I was like, whitefish what?

I was raised Catholic and Kara converted to Judaism before she married Micah, so these traditions — and the foods that go with them — are unfamiliar to me at best.

Turns out, Costco has a section dedicated solely to Jewish foods. I texted a picture of their whitefish salad to Michael and said, “Is this good?” He replied that it was and I was so relieved. I could make an arugula and herb salad or shrimp and pasta salad with my eyes closed. But whitefish salad? No clue and — because I’m not a fan of smoked fish — no desire.

bris-2So I bought that, along with smoked salmon, bagels, cream cheese, capers, red onion, tomato and the whole bit. Then I asked Michael, “Can I include a salad? Eggs?” He said I could, so I did a green salad and a fruit salad. Micah’s mother, Kristen, made a vegetable frittata and Uncle Matt made challah so good it stopped the rabbi and mohel — a professional trained in circumcision — in their tracks.

I offered Steve’s mother’s silver challis to hold the wine used in the ceremony and some of Steve’s ancestors’ silver platters for the food. We broke the bread together, drank wine together and though the ritual itself was new, some parts felt very familiar. I love that we’ve added a new layer of tradition to the family.

In the Jewish religion, the bris has to happen 8 days after the birth of the son. Amos was born two weeks early on June 27, so his bris fell on July 4th. Micah’s father, brother Bo and his family had planned to celebrate the fourth at Serenbe, so they were all in town for the bris. It worked out beautifully.

That morning, we attended Serenbe’s annual Fourth of July parade, then the family came to our house for the bris and brunch. After that, everyone went swimming in the new swimming hole created for Kara’s summer camp. We had it all to ourselves and, now that I think back on it, it was like the Nygren family version of a baptism.




August 2016

State of the Art: An Anniversary Present 16 years in the Making Becomes Serenbe’s Newest Sculpture

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IMG_3013abIn the months following Serenbe’s first charette back in 2000, sculptor Marty Dawes of Cherrylion Sculpture Studios brought back a maquette, or small-scale model of an unfinished sculpture. It showed a man and woman dancing — each had one leg kicked out behind them and the other legs combined into one on the ground.

Steve and I were completely taken with it because Marty had honed in on the essence of Serenbe and how it’s a dance between masculine and feminine energies. And there it was in 3D form. We knew that one day we’d have him create it for Serenbe.


IMG_2997aLast April, a full 15 years later, Steve mentioned he wanted to stop by Marty’s studio before our dinner at Bacchanalia to celebrate our 32nd wedding anniversary. When we walked in, there was a bigger maquette of the original sculpture — about three feet tall and on a stand. “Happy anniversary,” Steve said.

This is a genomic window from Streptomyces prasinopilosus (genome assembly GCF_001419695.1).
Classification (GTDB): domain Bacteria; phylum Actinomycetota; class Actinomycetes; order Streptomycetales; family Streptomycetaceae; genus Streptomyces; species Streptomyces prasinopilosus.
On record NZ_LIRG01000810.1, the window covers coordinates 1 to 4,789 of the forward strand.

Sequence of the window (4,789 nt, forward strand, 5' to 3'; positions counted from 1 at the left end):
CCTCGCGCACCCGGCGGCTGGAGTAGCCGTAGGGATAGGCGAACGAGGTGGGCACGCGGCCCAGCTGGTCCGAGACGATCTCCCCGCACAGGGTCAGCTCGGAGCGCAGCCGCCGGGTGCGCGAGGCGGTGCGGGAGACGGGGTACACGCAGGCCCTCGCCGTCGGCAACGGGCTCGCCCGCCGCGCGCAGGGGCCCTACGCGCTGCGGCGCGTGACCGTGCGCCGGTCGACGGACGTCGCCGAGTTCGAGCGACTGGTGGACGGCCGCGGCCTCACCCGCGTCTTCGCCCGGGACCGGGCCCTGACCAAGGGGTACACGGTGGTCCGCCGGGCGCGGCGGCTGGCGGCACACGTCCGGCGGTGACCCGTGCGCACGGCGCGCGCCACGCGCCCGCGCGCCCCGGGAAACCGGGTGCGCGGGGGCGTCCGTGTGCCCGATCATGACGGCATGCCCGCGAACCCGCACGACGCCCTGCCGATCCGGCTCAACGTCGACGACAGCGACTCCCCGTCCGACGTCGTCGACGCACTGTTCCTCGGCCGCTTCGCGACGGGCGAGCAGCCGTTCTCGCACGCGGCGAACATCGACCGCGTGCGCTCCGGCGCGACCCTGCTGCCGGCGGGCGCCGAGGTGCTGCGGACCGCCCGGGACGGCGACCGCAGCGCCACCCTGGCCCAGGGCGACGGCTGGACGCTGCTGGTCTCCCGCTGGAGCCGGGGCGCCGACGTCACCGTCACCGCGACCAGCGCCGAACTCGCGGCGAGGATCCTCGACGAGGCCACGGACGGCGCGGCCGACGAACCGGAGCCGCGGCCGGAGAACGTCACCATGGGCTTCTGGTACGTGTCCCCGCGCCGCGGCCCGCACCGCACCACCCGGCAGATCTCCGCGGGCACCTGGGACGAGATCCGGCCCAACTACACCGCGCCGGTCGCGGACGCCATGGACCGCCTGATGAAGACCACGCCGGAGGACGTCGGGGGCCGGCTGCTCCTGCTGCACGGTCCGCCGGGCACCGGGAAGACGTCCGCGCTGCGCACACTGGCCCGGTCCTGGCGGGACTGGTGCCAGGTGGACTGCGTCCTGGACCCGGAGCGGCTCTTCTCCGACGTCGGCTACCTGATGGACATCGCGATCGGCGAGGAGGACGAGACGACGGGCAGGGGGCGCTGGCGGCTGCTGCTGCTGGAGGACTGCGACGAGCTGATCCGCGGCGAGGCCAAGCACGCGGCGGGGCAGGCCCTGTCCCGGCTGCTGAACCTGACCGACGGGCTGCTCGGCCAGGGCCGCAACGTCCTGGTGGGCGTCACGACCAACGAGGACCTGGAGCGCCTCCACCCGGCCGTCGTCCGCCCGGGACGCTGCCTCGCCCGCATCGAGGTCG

The sculpture, named The Dance, arrived and was installed one year later, just in time for our 33rd anniversary. The day coincided with the Serenbe Playhouse gala, so we asked all the kids to be at our house beforehand. We toasted our anniversary with Champagne and walked deep into the wildflower meadow to see the statue as a family. I asked everyone to save the last sip of Champagne and we all poured it around the statue to christen it.

In creating the piece, Marty, who was just commissioned to do the new MLK statue at the state capitol, was also inspired by Kahlil Gibran’s passage on marriage in his book, The Prophet:

Love one another, but make not a bond of love: 

Let it rather be a moving sea between the shores of your souls. 

Fill each other’s cup but drink not from one cup. 

Give one another of your bread but eat not from the same loaf. 

Sing and dance together and be joyous, but let each one of you be alone, 

Even as the strings of a lute are alone though they quiver with the same music.  

Give your hearts, but not into each other’s keeping. 

For only the hand of Life can contain your hearts. 

And stand together yet not too near together: 

For the pillars of the temple stand apart, 

And the oak tree and the cypress grow not in each other’s shadow. 

What I love most about the sculpture, besides its rotating base that makes it look like it’s dancing, is that it’s textured, like Marty put the clay on piece by piece. It’s not smooth. It’s all the cracks and crevices that we bring to our relationships and make us human.



August 2016

Egging Them On: Making Frittatas and Friends at Cooking Camp

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frittataIf you peeked into my kitchen during the kids cooking camps I held this summer, you would’ve seen 10 kids, 20 adoring eyes watching me and 10 little mouths responding, “Yes, Miss Marie” to my questions.

Well, most of them, anyway. On Tuesday, when we made salad and vinaigrette from scratch, I asked if everyone had tasted romaine lettuce. One hadn’t, which just blew my mind. This leads me to rule No. 1 of Ms. Marie’s cooking camp:

You have to at least taste it. The kids garden in the morning, either at the farm or Inn garden, then bring me what they’ve harvested. While we wash and chop — knife safety is part of the instruction — we talk about what I call the vital necessity of fresh. Why buy salad dressing when you can make your own?

It’s fun to watch them taste different lettuces and vinegars and learn the difference between oils. Most of them have never had kohlrabi, which I can understand, but they have to taste every ingredient before they pass judgment. I assure them I’m not going to give them cow brain.

kids cooking fritatta